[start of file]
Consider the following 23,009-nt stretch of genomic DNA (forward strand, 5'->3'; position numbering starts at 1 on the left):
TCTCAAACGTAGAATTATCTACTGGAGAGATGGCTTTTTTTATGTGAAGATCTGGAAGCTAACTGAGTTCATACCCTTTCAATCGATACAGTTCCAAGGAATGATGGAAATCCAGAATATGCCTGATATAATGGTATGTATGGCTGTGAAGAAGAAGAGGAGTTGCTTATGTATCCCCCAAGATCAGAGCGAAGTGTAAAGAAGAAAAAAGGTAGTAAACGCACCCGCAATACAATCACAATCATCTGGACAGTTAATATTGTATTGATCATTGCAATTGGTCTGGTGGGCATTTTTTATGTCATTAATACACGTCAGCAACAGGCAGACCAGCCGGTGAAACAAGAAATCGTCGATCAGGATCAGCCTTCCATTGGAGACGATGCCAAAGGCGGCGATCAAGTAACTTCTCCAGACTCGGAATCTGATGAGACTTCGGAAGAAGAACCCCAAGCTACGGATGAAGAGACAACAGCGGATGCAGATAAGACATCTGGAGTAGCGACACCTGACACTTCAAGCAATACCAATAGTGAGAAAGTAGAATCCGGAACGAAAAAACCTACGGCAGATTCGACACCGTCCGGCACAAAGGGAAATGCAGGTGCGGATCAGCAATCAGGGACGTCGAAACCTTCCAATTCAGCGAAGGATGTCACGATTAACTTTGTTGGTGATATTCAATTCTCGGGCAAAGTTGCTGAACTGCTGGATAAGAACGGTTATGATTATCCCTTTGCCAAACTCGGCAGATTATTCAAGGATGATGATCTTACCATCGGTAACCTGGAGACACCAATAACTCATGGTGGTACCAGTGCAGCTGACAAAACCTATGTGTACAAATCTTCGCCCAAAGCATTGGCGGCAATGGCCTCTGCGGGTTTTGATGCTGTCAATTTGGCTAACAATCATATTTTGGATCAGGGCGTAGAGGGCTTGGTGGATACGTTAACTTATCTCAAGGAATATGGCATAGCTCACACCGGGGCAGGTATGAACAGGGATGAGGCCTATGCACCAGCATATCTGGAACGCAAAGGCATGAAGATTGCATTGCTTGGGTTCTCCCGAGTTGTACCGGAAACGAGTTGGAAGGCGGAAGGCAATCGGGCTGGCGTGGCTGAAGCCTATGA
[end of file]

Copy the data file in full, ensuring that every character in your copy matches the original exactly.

Consider the following 23,009-nt stretch of genomic DNA (forward strand, 5'->3'; position numbering starts at 1 on the left):
TCTCAAACGTAGAATTATCTACTGGAGAGATGGCTTTTTTTATGTGAAGATCTGGAAGCTAACTGAGTTCATACCCTTTCAATCGATACAGTTCCAAGGAATGATGGAAATCCAGAATATGCCTGATATAATGGTATGTATGGCTGTGAAGAAGAAGAGGAGTTGCTTATGTATCCCCCAAGATCAGAGCGAAGTGTAAAGAAGAAAAAAGGTAGTAAACGCACCCGCAATACAATCACAATCATCTGGACAGTTAATATTGTATTGATCATTGCAATTGGTCTGGTGGGCATTTTTTATGTCATTAATACACGTCAGCAACAGGCAGACCAGCCGGTGAAACAAGAAATCGTCGATCAGGATCAGCCTTCCATTGGAGACGATGCCAAAGGCGGCGATCAAGTAACTTCTCCAGACTCGGAATCTGATGAGACTTCGGAAGAAGAACCCCAAGCTACGGATGAAGAGACAACAGCGGATGCAGATAAGACATCTGGAGTAGCGACACCTGACACTTCAAGCAATACCAATAGTGAGAAAGTAGAATCCGGAACGAAAAAACCTACGGCAGATTCGACACCGTCCGGCACAAAGGGAAATGCAGGTGCGGATCAGCAATCAGGGACGTCGAAACCTTCCAATTCAGCGAAGGATGTCACGATTAACTTTGTTGGTGATATTCAATTCTCGGGCAAAGTTGCTGAACTGCTGGATAAGAACGGTTATGATTATCCCTTTGCCAAACTCGGCAGATTATTCAAGGATGATGATCTTACCATCGGTAACCTGGAGACACCAATAACTCATGGTGGTACCAGTGCAGCTGACAAAACCTATGTGTACAAATCTTCGCCCAAAGCATTGGCGGCAATGGCCTCTGCGGGTTTTGATGCTGTCAATTTGGCTAACAATCATATTTTGGATCAGGGCGTAGAGGGCTTGGTGGATACGTTAACTTATCTCAAGGAATATGGCATAGCTCACACCGGGGCAGGTATGAACAGGGATGAGGCCTATGCACCAGCATATCTGGAACGCAAAGGCATGAAGATTGCATTGCTTGGGTTCTCCCGAGTTGTACCGGAAACGAGTTGGAAGGCGGAAGGCAATCGGGCTGGCGTGGCTGAAGCCTATGA